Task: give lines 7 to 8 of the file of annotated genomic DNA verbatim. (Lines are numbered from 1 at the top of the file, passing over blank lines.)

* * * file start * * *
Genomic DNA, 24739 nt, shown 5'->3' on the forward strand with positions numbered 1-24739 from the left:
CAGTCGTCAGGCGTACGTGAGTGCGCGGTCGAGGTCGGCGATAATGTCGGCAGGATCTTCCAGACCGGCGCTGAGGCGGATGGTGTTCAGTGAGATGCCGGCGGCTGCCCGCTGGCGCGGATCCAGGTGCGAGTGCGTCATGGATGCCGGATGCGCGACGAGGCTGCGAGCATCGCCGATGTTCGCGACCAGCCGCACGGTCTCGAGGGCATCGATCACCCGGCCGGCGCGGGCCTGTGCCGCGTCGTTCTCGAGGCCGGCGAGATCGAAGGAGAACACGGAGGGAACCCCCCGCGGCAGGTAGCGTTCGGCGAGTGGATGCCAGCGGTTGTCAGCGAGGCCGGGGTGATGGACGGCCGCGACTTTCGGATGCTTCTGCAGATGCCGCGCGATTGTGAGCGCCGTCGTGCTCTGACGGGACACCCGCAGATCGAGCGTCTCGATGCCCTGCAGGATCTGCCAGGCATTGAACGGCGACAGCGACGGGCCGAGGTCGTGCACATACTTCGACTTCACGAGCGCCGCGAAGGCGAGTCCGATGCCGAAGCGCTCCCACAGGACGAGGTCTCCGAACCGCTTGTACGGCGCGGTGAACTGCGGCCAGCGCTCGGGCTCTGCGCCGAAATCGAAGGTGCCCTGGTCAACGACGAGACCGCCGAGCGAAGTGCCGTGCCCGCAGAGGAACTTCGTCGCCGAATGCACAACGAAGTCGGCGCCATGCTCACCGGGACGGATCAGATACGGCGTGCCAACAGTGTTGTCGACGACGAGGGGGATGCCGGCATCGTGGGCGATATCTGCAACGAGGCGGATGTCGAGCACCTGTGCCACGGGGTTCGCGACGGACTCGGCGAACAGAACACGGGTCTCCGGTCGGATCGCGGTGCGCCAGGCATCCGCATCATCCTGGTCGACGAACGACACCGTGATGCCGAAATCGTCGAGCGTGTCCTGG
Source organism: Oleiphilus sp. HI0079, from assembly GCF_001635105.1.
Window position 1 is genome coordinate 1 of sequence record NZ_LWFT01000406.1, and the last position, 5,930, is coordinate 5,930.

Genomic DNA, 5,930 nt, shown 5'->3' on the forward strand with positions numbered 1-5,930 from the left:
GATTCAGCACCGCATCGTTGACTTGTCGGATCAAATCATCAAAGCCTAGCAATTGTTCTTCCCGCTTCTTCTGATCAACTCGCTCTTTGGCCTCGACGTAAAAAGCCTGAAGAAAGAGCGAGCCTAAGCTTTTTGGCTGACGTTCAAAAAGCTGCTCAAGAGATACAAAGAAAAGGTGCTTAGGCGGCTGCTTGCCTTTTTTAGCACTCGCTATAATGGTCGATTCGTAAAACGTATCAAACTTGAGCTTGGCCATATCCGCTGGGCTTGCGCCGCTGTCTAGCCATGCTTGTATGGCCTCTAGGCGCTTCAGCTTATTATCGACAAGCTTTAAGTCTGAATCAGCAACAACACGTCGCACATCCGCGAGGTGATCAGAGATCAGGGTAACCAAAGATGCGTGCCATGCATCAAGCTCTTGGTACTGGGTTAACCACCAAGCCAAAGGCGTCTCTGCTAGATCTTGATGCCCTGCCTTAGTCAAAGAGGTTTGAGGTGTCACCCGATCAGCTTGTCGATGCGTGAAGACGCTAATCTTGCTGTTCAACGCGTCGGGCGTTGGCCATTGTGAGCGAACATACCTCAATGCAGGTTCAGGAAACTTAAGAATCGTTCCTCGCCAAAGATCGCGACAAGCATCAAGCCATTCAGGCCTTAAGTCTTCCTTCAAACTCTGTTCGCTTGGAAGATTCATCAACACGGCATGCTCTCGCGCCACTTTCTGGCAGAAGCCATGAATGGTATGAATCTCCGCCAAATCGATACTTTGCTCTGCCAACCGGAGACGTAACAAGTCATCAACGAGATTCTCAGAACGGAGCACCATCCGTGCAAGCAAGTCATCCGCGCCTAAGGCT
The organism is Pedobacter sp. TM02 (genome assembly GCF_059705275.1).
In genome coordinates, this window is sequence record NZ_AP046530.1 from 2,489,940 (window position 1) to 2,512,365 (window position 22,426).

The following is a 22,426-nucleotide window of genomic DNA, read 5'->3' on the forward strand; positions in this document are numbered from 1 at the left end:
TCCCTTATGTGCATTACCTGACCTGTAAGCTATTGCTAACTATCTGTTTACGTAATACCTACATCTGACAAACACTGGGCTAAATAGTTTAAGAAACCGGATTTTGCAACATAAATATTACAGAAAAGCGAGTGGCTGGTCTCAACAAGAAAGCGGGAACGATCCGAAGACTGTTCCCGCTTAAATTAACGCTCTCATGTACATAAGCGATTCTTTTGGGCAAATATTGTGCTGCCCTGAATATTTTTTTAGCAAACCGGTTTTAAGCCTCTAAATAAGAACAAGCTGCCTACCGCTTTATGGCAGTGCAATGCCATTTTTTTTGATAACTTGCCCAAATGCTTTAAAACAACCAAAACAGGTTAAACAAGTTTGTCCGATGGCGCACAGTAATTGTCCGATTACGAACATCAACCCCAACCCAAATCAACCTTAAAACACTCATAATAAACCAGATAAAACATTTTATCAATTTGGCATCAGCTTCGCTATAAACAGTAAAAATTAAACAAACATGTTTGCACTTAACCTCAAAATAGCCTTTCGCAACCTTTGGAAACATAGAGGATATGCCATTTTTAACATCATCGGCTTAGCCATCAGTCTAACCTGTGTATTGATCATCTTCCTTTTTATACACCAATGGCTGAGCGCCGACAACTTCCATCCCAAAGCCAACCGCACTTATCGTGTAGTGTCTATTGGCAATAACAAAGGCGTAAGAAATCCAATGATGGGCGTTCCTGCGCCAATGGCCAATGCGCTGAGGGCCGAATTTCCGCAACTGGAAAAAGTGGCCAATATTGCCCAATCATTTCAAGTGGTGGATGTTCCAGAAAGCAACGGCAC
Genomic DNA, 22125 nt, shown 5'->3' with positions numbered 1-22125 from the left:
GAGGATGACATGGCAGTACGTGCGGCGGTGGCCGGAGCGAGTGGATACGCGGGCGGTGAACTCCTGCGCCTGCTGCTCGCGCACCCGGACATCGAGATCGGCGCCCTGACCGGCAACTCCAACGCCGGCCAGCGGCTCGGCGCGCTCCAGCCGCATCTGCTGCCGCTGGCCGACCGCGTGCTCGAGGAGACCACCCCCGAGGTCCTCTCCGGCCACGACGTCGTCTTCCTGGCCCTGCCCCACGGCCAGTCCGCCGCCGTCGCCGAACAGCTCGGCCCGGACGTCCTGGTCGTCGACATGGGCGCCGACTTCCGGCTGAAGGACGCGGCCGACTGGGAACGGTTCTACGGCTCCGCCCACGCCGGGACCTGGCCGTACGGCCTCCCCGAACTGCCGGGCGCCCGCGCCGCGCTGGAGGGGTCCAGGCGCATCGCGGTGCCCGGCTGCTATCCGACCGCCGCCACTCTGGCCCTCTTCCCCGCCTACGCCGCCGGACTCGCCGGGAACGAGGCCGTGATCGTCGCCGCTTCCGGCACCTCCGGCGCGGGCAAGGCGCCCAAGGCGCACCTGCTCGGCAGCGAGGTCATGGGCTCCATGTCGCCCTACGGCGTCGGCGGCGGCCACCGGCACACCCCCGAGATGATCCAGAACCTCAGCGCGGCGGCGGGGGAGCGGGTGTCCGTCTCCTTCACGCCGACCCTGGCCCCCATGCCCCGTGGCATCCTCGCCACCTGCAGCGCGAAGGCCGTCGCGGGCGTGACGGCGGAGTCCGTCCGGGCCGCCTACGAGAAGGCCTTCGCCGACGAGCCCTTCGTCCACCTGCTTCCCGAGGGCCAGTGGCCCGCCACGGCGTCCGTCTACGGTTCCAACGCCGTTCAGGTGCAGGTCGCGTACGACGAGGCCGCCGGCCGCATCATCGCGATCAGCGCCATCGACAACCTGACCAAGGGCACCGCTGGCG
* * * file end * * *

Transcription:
The organism is Pedobacter sp. TM02 (genome assembly GCF_059705275.1).
In genome coordinates, this window is sequence record NZ_AP046530.1 from 2,489,940 (window position 1) to 2,512,365 (window position 22,426).